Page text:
Please use this identifier to cite or link to this item: http://hdl.handle.net/2440/35526
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Type: Journal article
Title: Decreased input to the motor cortex increases motor cortical excitability
Author: Todd, G.
Butler, J.
Gandevia, S.
Taylor, J.
Citation: Clinical Neurophysiology, 2006; 117(11):2496-2503
Publisher: Elsevier Sci Ireland Ltd
Issue Date: 2006
ISSN: 1388-2457
1872-8952
Statement of
Responsibility: 
Gabrielle Todd, Jane E. Butler, Gandevia, and Janet L. Taylor
Abstract: <h4>Objective</h4>To investigate whether a short-duration reduction of input to the motor cortex affects excitability in the hand region of the motor cortex.<h4>Methods</h4>Subjects (n=10) received sets of transcranial magnetic stimulation of the motor cortex (TMS) and peripheral ulnar nerve stimulation. Stimuli were delivered before and after 20 min of inactivity of the test hand. The evoked compound muscle action potentials were recorded in two relaxed intrinsic hand muscles using surface EMG.<h4>Results</h4>Motor evoked potential size (MEP; expressed relative to the maximal M-wave) increased by approximately 30-40 in both hand muscles (P=0.012) following inactivity. The enlarged MEP was not associated with changes in F-wave size, a marker of motoneurone excitability, or changes in intracortical inhibition and facilitation measured with paired-pulse TMS.<h4>Conclusions</h4>MEP growth most likely reflects an increase in motor cortical excitability. The increased excitability appears to be more associated with reduced voluntary drive to and from the motor cortex rather than reduced afferent input from the periphery.<h4>Significance</h4>These results have important implications for any investigation of motor cortical excitability in relaxed subjects. The outcome of an experimental intervention is the net result of the intervention itself and alterations in cortical excitability produced by the subjects' inactivity.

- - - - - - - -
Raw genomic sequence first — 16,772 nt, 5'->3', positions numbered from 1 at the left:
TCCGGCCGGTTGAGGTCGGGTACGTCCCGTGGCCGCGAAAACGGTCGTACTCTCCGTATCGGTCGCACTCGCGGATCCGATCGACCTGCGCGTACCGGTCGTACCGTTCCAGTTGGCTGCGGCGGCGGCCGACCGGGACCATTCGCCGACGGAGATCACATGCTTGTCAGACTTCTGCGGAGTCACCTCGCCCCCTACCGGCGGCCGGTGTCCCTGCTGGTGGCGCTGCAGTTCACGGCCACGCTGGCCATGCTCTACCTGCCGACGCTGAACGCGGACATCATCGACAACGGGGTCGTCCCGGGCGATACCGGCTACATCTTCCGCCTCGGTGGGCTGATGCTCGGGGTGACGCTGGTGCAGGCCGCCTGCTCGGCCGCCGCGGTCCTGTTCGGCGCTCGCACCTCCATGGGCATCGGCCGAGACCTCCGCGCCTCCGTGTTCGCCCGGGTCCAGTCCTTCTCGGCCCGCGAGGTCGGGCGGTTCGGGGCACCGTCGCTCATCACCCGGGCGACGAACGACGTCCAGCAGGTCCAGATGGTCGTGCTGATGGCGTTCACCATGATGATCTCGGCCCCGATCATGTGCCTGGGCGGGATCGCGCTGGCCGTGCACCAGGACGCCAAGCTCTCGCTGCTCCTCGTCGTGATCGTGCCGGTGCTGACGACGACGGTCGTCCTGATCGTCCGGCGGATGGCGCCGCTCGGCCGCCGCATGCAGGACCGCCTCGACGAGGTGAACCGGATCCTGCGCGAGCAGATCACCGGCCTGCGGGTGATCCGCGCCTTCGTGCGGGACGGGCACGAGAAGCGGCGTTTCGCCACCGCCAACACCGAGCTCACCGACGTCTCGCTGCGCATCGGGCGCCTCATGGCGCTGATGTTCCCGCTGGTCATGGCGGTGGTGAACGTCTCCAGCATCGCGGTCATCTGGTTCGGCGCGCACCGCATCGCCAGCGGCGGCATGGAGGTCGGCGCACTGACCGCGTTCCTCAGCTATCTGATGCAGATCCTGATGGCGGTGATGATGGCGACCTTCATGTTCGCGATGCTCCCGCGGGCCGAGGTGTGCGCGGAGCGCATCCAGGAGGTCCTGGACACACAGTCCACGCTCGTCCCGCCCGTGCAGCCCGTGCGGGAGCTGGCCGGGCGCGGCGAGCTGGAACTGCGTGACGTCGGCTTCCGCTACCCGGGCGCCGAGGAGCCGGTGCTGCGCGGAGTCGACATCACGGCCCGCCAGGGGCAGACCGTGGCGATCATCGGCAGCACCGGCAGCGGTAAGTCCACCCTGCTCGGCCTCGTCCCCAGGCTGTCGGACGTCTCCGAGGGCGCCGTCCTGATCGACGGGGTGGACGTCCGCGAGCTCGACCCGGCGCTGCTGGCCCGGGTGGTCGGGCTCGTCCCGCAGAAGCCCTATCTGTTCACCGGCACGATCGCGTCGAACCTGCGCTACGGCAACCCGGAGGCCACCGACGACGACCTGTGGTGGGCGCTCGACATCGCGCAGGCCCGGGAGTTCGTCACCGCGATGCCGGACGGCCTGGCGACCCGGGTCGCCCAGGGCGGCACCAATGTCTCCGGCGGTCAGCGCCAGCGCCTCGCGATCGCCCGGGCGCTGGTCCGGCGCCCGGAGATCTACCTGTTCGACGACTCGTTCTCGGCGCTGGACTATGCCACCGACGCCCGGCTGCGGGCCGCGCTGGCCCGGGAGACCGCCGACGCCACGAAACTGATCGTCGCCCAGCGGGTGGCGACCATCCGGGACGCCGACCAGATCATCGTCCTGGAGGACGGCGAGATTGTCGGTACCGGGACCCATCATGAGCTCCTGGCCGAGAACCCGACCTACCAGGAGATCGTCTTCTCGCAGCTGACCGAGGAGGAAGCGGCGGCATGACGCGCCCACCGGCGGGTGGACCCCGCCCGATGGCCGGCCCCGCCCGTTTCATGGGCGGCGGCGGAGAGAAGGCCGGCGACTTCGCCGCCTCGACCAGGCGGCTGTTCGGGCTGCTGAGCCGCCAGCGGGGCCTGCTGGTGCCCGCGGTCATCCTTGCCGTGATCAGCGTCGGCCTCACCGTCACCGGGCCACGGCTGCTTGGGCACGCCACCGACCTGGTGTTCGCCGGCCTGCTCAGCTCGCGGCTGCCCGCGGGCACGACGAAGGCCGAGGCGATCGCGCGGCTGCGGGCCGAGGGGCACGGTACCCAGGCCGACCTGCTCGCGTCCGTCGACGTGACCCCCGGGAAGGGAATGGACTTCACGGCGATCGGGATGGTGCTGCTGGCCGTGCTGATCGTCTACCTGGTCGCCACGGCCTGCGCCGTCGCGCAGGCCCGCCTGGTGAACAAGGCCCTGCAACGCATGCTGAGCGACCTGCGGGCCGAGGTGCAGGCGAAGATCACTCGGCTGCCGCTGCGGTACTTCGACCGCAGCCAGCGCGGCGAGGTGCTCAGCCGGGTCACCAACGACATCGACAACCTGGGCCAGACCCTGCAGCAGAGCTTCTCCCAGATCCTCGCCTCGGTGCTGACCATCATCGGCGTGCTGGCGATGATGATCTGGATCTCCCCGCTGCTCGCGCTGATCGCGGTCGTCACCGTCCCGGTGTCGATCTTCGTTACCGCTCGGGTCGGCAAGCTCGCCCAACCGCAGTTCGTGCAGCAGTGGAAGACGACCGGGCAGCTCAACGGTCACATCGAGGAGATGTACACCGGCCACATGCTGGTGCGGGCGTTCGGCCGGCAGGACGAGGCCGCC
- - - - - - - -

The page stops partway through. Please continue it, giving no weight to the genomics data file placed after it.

Keywords: Hand; Motor Cortex; Neural Pathways; Ulnar Nerve; Humans; Electromyography; Electric Stimulation; Sensory Thresholds; Arousal; Skin Temperature; Evoked Potentials; Movement; Adult; Female; Male; Transcranial Magnetic Stimulation
Description: Copyright © 2006 International Federation of Clinical Neurophysiology Published by Elsevier Ireland Ltd.
RMID: 0020061901
DOI: 10.1016/j.clinph.2006.07.303
Appears in Collections:Molecular and Biomedical Science publications

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